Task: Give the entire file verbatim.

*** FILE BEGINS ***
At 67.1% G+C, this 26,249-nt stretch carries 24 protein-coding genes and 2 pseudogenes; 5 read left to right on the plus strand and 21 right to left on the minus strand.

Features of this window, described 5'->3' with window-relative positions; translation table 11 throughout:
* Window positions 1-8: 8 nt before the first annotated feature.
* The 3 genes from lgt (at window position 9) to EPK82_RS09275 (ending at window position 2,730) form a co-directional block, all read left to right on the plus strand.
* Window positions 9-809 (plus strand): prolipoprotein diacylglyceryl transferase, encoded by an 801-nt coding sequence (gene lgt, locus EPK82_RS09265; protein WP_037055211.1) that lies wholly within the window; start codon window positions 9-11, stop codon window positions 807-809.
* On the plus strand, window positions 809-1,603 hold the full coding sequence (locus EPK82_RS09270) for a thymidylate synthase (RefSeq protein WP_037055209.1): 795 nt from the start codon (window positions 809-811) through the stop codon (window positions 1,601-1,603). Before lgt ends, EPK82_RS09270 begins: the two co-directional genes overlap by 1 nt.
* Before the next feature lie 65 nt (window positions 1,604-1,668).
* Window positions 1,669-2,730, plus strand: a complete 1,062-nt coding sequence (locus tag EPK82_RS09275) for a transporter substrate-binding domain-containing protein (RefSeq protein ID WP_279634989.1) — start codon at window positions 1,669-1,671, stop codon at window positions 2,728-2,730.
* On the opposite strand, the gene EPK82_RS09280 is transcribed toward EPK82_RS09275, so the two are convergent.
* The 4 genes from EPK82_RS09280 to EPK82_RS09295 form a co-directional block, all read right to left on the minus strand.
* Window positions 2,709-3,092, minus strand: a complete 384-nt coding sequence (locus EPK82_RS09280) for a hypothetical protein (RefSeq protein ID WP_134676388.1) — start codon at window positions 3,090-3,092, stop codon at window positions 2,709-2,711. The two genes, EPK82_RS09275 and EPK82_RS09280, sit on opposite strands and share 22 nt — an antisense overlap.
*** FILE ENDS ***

At 67.1% G+C, this 26,249-nt stretch carries 24 protein-coding genes and 2 pseudogenes; 5 read left to right on the plus strand and 21 right to left on the minus strand.

Features of this window, described 5'->3' with window-relative positions; translation table 11 throughout:
* Window positions 1-8: 8 nt before the first annotated feature.
* The 3 genes from lgt (at window position 9) to EPK82_RS09275 (ending at window position 2,730) form a co-directional block, all read left to right on the plus strand.
* Window positions 9-809 (plus strand): prolipoprotein diacylglyceryl transferase, encoded by an 801-nt coding sequence (gene lgt, locus EPK82_RS09265; protein WP_037055211.1) that lies wholly within the window; start codon window positions 9-11, stop codon window positions 807-809.
* On the plus strand, window positions 809-1,603 hold the full coding sequence (locus EPK82_RS09270) for a thymidylate synthase (RefSeq protein WP_037055209.1): 795 nt from the start codon (window positions 809-811) through the stop codon (window positions 1,601-1,603). Before lgt ends, EPK82_RS09270 begins: the two co-directional genes overlap by 1 nt.
* Before the next feature lie 65 nt (window positions 1,604-1,668).
* Window positions 1,669-2,730, plus strand: a complete 1,062-nt coding sequence (locus tag EPK82_RS09275) for a transporter substrate-binding domain-containing protein (RefSeq protein ID WP_279634989.1) — start codon at window positions 1,669-1,671, stop codon at window positions 2,728-2,730.
* On the opposite strand, the gene EPK82_RS09280 is transcribed toward EPK82_RS09275, so the two are convergent.
* The 4 genes from EPK82_RS09280 to EPK82_RS09295 form a co-directional block, all read right to left on the minus strand.
* Window positions 2,709-3,092, minus strand: a complete 384-nt coding sequence (locus EPK82_RS09280) for a hypothetical protein (RefSeq protein ID WP_134676388.1) — start codon at window positions 3,090-3,092, stop codon at window positions 2,709-2,711. The two genes, EPK82_RS09275 and EPK82_RS09280, sit on opposite strands and share 22 nt — an antisense overlap.